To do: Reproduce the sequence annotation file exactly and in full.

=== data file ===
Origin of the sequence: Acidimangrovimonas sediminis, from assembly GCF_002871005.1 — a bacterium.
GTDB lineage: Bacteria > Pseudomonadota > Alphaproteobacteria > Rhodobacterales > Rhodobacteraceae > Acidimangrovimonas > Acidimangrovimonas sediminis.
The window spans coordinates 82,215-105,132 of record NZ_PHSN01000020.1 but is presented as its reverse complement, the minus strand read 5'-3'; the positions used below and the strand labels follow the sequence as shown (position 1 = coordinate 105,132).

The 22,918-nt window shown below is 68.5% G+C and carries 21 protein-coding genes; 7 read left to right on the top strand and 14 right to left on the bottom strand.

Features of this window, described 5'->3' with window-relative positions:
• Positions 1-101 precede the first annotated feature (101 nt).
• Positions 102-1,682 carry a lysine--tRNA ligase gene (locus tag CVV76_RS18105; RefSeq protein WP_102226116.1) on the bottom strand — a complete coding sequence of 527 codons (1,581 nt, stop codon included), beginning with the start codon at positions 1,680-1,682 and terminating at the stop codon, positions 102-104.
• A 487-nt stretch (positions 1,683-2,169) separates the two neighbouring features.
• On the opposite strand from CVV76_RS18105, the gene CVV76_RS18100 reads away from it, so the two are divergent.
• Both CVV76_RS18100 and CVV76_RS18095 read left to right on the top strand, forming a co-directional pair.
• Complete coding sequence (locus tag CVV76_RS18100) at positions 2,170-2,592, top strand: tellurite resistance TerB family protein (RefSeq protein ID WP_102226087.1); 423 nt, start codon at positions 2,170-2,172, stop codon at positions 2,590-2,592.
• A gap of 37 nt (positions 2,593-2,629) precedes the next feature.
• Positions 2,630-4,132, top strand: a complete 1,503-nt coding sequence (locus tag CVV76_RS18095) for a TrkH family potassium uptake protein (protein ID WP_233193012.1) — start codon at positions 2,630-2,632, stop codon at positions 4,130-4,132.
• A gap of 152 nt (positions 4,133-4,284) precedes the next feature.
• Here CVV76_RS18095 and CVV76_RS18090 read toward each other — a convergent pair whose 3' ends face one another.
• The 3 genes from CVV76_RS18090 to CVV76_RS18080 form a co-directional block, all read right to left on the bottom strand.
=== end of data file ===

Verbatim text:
Origin of the sequence: Acidimangrovimonas sediminis, from assembly GCF_002871005.1 — a bacterium.
GTDB lineage: Bacteria > Pseudomonadota > Alphaproteobacteria > Rhodobacterales > Rhodobacteraceae > Acidimangrovimonas > Acidimangrovimonas sediminis.
The window spans coordinates 82,215-105,132 of record NZ_PHSN01000020.1 but is presented as its reverse complement, the minus strand read 5'-3'; the positions used below and the strand labels follow the sequence as shown (position 1 = coordinate 105,132).

The 22,918-nt window shown below is 68.5% G+C and carries 21 protein-coding genes; 7 read left to right on the top strand and 14 right to left on the bottom strand.

Features of this window, described 5'->3' with window-relative positions:
• Positions 1-101 precede the first annotated feature (101 nt).
• Positions 102-1,682 carry a lysine--tRNA ligase gene (locus tag CVV76_RS18105; RefSeq protein WP_102226116.1) on the bottom strand — a complete coding sequence of 527 codons (1,581 nt, stop codon included), beginning with the start codon at positions 1,680-1,682 and terminating at the stop codon, positions 102-104.
• A 487-nt stretch (positions 1,683-2,169) separates the two neighbouring features.
• On the opposite strand from CVV76_RS18105, the gene CVV76_RS18100 reads away from it, so the two are divergent.
• Both CVV76_RS18100 and CVV76_RS18095 read left to right on the top strand, forming a co-directional pair.
• Complete coding sequence (locus tag CVV76_RS18100) at positions 2,170-2,592, top strand: tellurite resistance TerB family protein (RefSeq protein ID WP_102226087.1); 423 nt, start codon at positions 2,170-2,172, stop codon at positions 2,590-2,592.
• A gap of 37 nt (positions 2,593-2,629) precedes the next feature.
• Positions 2,630-4,132, top strand: a complete 1,503-nt coding sequence (locus tag CVV76_RS18095) for a TrkH family potassium uptake protein (protein ID WP_233193012.1) — start codon at positions 2,630-2,632, stop codon at positions 4,130-4,132.
• A gap of 152 nt (positions 4,133-4,284) precedes the next feature.
• Here CVV76_RS18095 and CVV76_RS18090 read toward each other — a convergent pair whose 3' ends face one another.
• The 3 genes from CVV76_RS18090 to CVV76_RS18080 form a co-directional block, all read right to left on the bottom strand.